Tuesday November 19, 2013 0 commentsCAPE CANAVERAL, Fla. - A $671 million NASA mission led by the University of Colorado Boulder successfully lifted off from Cape Canaveral Monday on a 10-month flight to Mars.
Known as the Mars Atmosphere and Volatile EvolutioN (MAVEN), the spacecraft was launched aboard an Atlas V rocket provided by United Launch Alliance in Centennial.
The mission will focus on the role the loss of Mars' atmosphere played in changing the planet from a warm, wet and possible hospitable environment for life into the cold, dry and inhospitable place it appears to be today.
"Our team is really excited," said Bruce Jakosky, MAVEN's principal investigator at CU-Boulder's Laboratory for Atmospheric and Space Physics (LASP).
"Everything went absolutely perfectly, exactly as we had planned when we accepted the challenge to develop this mission five years ago. Now, it's on to Mars."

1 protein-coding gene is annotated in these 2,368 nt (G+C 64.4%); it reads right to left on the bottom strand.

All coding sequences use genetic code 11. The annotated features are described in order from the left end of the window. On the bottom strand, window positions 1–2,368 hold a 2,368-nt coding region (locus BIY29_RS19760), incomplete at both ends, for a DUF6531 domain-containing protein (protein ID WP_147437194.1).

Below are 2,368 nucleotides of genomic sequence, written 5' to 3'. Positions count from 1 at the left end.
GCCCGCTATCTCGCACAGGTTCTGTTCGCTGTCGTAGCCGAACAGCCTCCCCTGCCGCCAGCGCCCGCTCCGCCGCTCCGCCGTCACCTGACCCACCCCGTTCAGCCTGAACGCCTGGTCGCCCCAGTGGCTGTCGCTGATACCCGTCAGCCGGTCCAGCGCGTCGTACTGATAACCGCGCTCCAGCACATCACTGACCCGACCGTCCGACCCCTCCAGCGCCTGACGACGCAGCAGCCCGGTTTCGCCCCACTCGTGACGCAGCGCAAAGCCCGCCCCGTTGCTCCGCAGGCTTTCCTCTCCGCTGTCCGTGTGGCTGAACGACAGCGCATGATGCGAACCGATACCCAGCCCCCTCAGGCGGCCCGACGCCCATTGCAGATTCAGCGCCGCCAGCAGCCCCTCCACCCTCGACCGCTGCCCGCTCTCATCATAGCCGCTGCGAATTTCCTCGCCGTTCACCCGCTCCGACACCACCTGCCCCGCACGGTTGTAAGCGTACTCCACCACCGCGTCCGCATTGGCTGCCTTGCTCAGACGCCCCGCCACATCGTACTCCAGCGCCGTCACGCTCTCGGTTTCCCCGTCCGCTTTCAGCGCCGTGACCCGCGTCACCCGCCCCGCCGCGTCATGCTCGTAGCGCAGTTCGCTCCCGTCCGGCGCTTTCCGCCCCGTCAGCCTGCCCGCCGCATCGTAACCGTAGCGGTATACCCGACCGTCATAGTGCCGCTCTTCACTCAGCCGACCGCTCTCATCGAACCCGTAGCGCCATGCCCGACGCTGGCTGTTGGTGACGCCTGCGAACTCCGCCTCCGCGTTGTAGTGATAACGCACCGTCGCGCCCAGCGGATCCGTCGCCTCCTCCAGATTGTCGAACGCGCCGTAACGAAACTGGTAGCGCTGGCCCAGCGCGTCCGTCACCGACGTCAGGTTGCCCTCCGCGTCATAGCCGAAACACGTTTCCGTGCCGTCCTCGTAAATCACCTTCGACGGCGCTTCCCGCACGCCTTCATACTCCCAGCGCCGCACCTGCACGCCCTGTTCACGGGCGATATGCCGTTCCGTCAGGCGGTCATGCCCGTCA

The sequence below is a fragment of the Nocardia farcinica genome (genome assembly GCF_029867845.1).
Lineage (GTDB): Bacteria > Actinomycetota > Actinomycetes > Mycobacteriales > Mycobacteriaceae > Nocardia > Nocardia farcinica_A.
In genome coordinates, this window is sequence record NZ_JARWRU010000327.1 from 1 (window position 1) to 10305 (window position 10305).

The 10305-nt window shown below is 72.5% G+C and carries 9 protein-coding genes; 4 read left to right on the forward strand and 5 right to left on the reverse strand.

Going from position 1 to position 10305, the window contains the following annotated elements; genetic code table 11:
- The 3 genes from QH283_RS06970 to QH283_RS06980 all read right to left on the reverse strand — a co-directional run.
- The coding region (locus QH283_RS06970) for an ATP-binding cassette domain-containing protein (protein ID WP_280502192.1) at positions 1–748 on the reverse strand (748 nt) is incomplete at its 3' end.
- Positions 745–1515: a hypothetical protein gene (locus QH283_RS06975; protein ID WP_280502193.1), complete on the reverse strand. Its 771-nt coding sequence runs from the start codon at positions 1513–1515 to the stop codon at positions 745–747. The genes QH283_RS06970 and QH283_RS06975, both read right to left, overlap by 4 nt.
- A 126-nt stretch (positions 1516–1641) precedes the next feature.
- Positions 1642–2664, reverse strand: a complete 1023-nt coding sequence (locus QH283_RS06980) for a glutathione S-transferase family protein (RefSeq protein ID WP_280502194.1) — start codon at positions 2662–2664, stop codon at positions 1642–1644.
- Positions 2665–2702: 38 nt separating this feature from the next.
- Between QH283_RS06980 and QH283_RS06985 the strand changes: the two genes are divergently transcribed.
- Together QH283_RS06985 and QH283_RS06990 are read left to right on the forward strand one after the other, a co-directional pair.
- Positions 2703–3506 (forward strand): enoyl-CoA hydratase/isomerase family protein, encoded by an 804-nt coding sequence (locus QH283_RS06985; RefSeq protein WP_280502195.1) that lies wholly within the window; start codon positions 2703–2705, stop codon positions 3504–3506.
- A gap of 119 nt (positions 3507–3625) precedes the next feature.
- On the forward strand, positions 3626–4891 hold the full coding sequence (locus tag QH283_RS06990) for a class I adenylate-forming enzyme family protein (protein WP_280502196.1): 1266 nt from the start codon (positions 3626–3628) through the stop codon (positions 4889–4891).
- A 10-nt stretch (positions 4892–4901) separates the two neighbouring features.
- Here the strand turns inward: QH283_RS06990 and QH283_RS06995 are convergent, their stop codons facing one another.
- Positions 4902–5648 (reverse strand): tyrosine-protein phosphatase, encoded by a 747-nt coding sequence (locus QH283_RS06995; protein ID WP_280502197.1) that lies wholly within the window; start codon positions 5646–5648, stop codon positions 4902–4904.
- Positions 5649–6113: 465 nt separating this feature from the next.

The spacecraft is carrying three instruments suites. A Remote Sensing Package built by LASP will determine global characteristics of the Martian upper atmosphere, while other instruments will measure composition of neutral gases and ions and the solar wind and ionosphere of the planet.
NASA selected the Maven mission in 2008. Jakosky said scientists believe Mars was once much more like Earth and want to determine why the climate changed, where its water went and what happened to its atmosphere.
CU-Boulder is also providing science operations and directing education and public outreach efforts related to the mission.
The MAVEN is slated to begin orbiting Mars in September 2014.